Ah, yes...about that commencement. Ralph Nader, huh? Well, no, he wouldn't have been my first choice either. (Jimmy Carter, perhaps--but I doubt he's on the lecture circuit these days.) I have to admit that I think it's rather amazing (but in a good way!) that a plea for donations to Daily Kos would have been so successful, considering all the hate for Nader out there. No, I'm not going to attempt to refight the Nader wars; I said my bit and made my peace about supporting him for president in 1996 and 2000 long ago, and I've nothing to add now. Well, except for one thing.

I don't know, and doubt I'll ever know, Nader personally. Most of what is written and said about him and his interests and activities has always acknowledged streaks of arrogance and authoritarianism in his personality; for all I know, those streaks now complete dominate him, and perhaps those who say he's now just little more than an ambulance-chaser to boot are correct as well. I think he has been, more than once in his life, an important rallying point for those who seek to articulate a populist political response to the corporate and technocratic elites who dominate the democratic process and the marketplace; the fact that his response is not enough to make me wish to directly hand him executive power--especially given is lack of attention to building anything constructive in his wake--doesn't rob him of his ability to effectively harness the expressive desires of folks like myself who otherwise can't, as he put it, crash the party of what sometimes seems like an aristocracy that rules our country. Is harnessing such desires unwise when confronted by the real-world consequences--Cheney being one!--of pursuing such idealism (an idealism mixed with messianic complex, as the case may be)? In all likelihood, it often is. But I wouldn't want to live in a society without it, all the same.

And as for his speech and the alternative commencement tomorrow, well, I doubt anyone--probably including Nader himself--will think substantively about what it means for a bunch of protesters in the heart of Mormon Country to turn to the former Green Party candidate. If anyone thinks about it at all, they'll probably have their speculations short cut by observing that, in all likelihood, there weren't many others with that kind of name recognition available on that short of notice. But speculation should happen all the same--because the truth is, Nader's moral and social authoritarianism, if you want to call it that, is not a drag on his progressive commitments; on the contrary, they inform one another, and that sort of mutual informing, in which social solidarity combines with moral edicts and cultural presumptions, is the sort of thing which I think all Christian progressives, and Mormon ones in particular, really ought to be familiar with. To quote--with a few amendations and qualifications--an old post of mine defending the idea that leftism and an attendance to forms of cultural or even moral authority can go together:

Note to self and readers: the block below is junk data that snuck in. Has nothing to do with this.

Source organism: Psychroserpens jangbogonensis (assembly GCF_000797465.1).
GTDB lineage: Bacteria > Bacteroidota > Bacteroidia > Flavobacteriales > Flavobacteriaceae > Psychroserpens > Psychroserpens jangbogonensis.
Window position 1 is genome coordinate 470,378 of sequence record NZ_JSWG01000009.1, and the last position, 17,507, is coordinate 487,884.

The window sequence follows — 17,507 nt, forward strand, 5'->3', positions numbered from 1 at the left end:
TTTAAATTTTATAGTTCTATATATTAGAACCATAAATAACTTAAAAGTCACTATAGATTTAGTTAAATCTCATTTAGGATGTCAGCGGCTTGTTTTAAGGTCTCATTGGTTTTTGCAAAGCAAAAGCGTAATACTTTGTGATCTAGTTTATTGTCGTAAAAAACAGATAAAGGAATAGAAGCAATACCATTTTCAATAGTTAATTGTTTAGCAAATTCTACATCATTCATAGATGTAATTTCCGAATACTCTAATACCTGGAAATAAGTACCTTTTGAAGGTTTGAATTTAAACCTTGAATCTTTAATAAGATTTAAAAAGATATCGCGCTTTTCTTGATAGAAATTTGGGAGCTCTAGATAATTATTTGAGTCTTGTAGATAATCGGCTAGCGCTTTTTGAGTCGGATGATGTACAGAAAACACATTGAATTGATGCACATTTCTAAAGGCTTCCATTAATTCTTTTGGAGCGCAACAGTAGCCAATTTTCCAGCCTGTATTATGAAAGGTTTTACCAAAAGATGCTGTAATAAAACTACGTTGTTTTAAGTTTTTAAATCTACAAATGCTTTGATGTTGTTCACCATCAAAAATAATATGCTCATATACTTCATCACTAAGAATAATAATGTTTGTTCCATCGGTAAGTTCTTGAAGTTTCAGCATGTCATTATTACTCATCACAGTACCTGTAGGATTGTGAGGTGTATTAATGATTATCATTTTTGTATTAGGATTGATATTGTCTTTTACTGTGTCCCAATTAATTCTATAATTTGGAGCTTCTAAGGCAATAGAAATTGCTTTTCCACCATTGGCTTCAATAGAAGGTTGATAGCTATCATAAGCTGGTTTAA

What many progressives call "wingnuttery" is, I think at least in part, a concern for authority--including, most crucially, the authority of certain principles as embedded in cultural presumptions. You can't, in the minds of these and other leftists [like Nader], achieve progress solely through the legal establishment of a plurality of neutral spaces wherein one may (hopefully) achieve egalitarian improvement through the freedom of choice (though the prudential argument for the preservation of at least a little neutral space is strong). Such a focus is insufficient, as it never addresses who actually holds power over and in the midst of those spaces....What you need is an engagement with the whole culture, a popular demand for its conformity with justice as dictated by (you guessed it) absolutes, not merely the availability of free choice....This is part of the reason why Nader has never seen much importance in mobilizing people against traditional views on behalf of abortion rights or "gonadal politics." Is that "authoritarian"? Well, yes--insofar as one may speak of "working-class authoritarianism" as Christopher Lasch and others have. Or one could just call it "communitarian," in the sense of insisting that self-government rests primarily upon our attendance to communal values--which for many millions of working-class people [as Harry Brighouse and Bill Martin observed in the passages I quoted in this post] means a "culture of life"--and not simply the private space we afford citizens in the choosing of such.